Tourniquet management

Advanced, Clinical Subspecialties

In regard to tourniquet management during limb surgeries, the inflation pressures, duration, and release guidelines are not clear. Traditionally, orthopedic surgeons have practiced fixed inflation pressures, typically 200-250 mmHg for upper arm and 250-350 mmHg for thigh; however, this practice does not take into account the age or BP of the patient. Surgeons have also practiced inflating a fixed amount of pressure above the systolic arterial pressure, typically +50-100 mmHg for upper arm and +100-150 mmHg for thigh. Most recently, however, guidelines set forth by the Association of periOperative Nurses (AORN) and Association of Surgical Technologists (AST) suggest using limb occlusion pressure (LOP) to calculate tourniquet inflation pressure. This is the pressure in the tourniquet at which the distal arterial blood flow, as assessed by a Doppler probe held over a distal artery, is occluded. The AORN guidelines recommend adding a “safety margin” to the LOP to cover intraoperative fluctuations in BP. For instance, if LOP < 130, 131-190, or >190 mmHg, the respective safety margins are 40, 60, and 80 mmHg. For pediatric patients, the safety margin is 50 mmHg.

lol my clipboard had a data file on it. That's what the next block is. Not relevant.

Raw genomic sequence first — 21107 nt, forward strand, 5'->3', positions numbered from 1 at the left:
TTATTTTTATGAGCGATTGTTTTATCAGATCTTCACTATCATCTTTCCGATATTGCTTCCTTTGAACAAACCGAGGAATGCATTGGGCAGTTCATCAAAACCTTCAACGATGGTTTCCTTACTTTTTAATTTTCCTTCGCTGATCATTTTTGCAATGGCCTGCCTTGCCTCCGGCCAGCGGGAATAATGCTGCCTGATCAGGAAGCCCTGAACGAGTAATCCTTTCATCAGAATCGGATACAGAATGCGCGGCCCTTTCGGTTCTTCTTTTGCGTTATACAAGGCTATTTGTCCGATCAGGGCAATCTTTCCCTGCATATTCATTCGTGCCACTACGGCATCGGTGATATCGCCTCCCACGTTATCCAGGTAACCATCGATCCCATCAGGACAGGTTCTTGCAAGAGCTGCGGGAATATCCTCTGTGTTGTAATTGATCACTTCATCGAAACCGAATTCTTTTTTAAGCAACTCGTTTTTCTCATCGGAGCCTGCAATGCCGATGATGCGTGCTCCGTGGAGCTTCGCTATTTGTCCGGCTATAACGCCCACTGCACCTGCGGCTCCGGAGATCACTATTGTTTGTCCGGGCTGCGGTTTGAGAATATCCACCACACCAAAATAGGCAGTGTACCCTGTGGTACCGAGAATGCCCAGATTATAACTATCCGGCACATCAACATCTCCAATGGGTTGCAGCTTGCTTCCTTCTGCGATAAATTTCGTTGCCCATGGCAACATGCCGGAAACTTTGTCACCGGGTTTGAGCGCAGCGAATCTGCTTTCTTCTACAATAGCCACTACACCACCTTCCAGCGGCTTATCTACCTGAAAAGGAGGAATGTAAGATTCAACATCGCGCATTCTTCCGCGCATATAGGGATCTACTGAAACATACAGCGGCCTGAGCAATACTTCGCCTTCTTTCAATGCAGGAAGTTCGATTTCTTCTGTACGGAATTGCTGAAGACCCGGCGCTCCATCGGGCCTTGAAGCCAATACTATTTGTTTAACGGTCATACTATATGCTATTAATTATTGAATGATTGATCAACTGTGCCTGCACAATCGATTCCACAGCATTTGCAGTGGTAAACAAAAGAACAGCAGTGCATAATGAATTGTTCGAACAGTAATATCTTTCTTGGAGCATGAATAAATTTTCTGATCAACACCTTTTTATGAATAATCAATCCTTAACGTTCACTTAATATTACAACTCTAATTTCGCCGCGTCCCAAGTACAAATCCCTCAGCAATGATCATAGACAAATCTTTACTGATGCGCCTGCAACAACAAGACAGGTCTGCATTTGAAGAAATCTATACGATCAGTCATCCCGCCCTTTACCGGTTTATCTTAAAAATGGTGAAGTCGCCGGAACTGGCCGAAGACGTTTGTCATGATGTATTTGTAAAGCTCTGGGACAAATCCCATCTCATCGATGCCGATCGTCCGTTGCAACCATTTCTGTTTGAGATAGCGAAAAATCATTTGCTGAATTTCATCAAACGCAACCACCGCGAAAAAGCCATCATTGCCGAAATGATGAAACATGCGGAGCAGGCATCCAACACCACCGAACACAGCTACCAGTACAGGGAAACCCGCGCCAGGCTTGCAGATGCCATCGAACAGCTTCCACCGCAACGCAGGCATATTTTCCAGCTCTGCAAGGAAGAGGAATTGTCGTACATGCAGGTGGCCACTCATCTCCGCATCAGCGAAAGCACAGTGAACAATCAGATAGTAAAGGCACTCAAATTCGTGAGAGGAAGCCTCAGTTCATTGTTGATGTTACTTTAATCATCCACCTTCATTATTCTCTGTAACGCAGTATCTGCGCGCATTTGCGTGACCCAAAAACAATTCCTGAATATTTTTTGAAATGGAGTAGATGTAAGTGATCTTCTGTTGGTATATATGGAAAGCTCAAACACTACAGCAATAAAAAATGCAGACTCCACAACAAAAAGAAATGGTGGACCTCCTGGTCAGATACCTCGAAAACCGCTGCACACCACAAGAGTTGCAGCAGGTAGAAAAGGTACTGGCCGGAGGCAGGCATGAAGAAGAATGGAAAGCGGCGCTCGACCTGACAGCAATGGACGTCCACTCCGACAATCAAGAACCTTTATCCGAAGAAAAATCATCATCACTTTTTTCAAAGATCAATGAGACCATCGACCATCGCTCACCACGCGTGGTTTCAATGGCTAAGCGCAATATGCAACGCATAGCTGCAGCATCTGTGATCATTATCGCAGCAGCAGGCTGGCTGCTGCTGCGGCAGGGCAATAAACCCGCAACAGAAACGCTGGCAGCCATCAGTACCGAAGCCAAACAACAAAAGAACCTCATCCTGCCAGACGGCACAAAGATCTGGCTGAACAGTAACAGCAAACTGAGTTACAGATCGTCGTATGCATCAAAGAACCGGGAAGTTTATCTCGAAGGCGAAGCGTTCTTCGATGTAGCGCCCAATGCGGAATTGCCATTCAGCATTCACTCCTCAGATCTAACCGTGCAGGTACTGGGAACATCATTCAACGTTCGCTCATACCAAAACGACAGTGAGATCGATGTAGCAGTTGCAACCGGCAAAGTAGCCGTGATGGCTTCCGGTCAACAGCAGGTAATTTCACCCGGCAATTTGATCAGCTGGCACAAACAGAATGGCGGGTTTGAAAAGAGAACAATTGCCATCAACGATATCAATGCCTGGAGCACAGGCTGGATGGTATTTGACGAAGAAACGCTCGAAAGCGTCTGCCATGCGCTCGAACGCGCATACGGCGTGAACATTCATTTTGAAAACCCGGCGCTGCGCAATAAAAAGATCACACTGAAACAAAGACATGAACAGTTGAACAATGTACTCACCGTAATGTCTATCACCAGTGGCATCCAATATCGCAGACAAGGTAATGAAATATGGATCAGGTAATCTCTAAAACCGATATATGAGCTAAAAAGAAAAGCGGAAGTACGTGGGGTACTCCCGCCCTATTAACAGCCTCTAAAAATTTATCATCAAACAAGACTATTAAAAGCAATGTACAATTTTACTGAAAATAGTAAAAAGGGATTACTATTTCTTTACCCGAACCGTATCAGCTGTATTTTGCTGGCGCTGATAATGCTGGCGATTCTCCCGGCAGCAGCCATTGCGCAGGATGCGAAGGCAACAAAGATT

Tourniquet deflation should occur after 1.5h for the upper limb and 2h for the lower limb for a period of at least 15 minutes to allow for limb re-perfusion prior to re-inflation if necessary. For pediatric patients, 1 hour is the recommended inflation time for both upper and lower extremities.

For IV regional anesthesia (Bier block), the proximal cuff should be inflated 50-100 mmHg above the arterial SBP. When tourniquet pain occurs (~30-45 minutes), management includes inflating the distal cuff, palpating the distal tourniquet to assure functionality, and deflating the proximal tourniquet. If the surgical procedure is completed within 20 minutes after IV injection of local anesthetic, gradually release the tourniquet in several steps, with 2-minute intervals between deflations to avoid local anesthetic systemic toxicity.


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Brittany Aeschlimann, MD